Rather, he felt his disability had prevented his wife from truly enjoying their golden years together. He said that her every waking moment was spent caring for him. Not only has he lost the ability to drive, but to take care of himself in so many ways.

Ron went as far as to say that he wouldn’t blame her if she decided to leave, to pack it in, and let him go.


The idea that he could carry such a burden hit me hard, and I felt an incredible amount of compassion for him. I found it difficult to imagine that someone could feel so insecure after spending a lifetime with their spouse.

Ron told me how they used to love going for drives. To the lake. The same lake that my wife and I drive to so often.

Along the river road, the same road my wife and I ride our bikes along on warm summer afternoons.

These are the things he longed for. He didn’t want money. He didn’t mention wishing he had his successful business back or any other worldly possessions he had lost.

All he wanted was basic freedom, the mobility to share the simplest experiences with his wife as they used to.

That’s when his words became very real.

I thought about my own life, my kids, and my beautiful wife and how precious the time that we have together is. I realized that no matter how much money we save or how well our investments perform over the years, it could all be gone in an instant.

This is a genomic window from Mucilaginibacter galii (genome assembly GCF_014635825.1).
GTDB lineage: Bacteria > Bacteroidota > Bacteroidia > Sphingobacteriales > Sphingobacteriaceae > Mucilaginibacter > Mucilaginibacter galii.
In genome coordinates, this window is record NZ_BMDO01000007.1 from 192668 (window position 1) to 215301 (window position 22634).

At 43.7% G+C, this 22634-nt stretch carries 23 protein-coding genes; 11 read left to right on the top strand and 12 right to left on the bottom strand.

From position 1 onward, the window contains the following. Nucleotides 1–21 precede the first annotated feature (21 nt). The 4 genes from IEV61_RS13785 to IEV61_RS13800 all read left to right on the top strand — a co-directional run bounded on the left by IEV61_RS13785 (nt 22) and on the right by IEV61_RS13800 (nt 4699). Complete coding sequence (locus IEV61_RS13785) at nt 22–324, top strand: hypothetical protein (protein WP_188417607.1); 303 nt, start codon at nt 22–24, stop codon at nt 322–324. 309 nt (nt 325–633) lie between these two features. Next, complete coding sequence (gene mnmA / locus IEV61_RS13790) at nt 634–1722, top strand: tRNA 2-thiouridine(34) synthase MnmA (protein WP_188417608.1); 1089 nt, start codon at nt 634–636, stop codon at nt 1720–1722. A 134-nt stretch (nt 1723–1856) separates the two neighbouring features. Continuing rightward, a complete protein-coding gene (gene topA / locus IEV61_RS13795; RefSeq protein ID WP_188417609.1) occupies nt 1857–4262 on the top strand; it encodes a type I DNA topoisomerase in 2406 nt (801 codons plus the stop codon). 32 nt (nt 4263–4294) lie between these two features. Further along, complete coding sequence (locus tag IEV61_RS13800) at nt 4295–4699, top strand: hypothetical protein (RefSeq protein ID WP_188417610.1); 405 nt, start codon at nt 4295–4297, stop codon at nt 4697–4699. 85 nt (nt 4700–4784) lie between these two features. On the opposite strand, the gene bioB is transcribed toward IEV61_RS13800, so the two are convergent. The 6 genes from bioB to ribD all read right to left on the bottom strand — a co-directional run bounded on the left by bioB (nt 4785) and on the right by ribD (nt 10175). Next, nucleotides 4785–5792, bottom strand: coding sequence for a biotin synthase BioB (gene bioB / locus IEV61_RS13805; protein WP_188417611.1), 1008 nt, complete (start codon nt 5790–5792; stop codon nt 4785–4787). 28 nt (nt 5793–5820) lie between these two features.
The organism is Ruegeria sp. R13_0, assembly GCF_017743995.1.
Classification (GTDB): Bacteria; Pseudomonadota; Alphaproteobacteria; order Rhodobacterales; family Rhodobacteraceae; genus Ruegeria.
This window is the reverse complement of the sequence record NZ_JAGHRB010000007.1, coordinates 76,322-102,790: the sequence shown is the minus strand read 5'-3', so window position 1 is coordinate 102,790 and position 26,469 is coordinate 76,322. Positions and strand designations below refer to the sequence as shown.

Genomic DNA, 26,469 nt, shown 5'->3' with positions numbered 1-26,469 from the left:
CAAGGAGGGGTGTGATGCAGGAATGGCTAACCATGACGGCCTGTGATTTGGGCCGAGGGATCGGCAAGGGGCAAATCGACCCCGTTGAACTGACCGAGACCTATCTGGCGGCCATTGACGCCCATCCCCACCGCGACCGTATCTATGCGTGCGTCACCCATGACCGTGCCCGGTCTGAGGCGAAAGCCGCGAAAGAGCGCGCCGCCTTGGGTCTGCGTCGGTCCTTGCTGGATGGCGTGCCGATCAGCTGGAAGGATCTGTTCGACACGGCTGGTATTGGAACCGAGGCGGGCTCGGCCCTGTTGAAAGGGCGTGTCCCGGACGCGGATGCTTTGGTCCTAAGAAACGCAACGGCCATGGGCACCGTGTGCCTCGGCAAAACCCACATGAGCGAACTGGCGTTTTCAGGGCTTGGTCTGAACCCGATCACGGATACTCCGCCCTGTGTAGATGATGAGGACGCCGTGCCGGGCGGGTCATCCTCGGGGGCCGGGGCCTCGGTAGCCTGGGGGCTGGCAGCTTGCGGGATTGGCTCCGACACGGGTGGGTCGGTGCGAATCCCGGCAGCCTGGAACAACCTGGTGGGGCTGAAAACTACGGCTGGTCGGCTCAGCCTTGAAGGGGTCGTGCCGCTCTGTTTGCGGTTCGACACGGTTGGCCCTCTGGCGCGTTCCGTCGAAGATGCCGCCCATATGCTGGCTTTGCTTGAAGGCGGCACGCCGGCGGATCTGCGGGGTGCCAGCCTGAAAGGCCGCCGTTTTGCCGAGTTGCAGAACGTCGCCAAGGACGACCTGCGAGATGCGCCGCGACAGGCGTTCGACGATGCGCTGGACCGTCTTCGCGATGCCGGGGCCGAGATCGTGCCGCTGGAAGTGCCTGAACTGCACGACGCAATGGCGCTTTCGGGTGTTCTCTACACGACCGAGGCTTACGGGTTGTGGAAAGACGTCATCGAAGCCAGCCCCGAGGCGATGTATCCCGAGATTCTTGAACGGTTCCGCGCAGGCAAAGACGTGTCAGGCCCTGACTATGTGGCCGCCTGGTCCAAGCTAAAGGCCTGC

In front of me was a very thoughtful, smart man. At one time a very successful businessman.  There was likely a time in the not-too-distant past when he would never have imagined his life as it is today.


It’s important, but it isn’t everything.

You can plan, save, and plan some more. You can try to construct all of the financial security you want; budget this, spreadsheet that. And that’s all fine and good.

But always remember this.  Ultimately, our control over our future is more limited than each of us would like to believe.

So don’t spend all of your time planning for tomorrow. Live your life today.

Every morning is a chance to wake. To love and to be grateful.


In the moment, I did my best to reassure my friend Ron.  I told him that he was very blessed to have such a great woman, and that I was sure she felt the same way.  She had proven her character over and over again, during the good times and the bad.

He smiled and nodded his head, as though deep down he knew it was the case.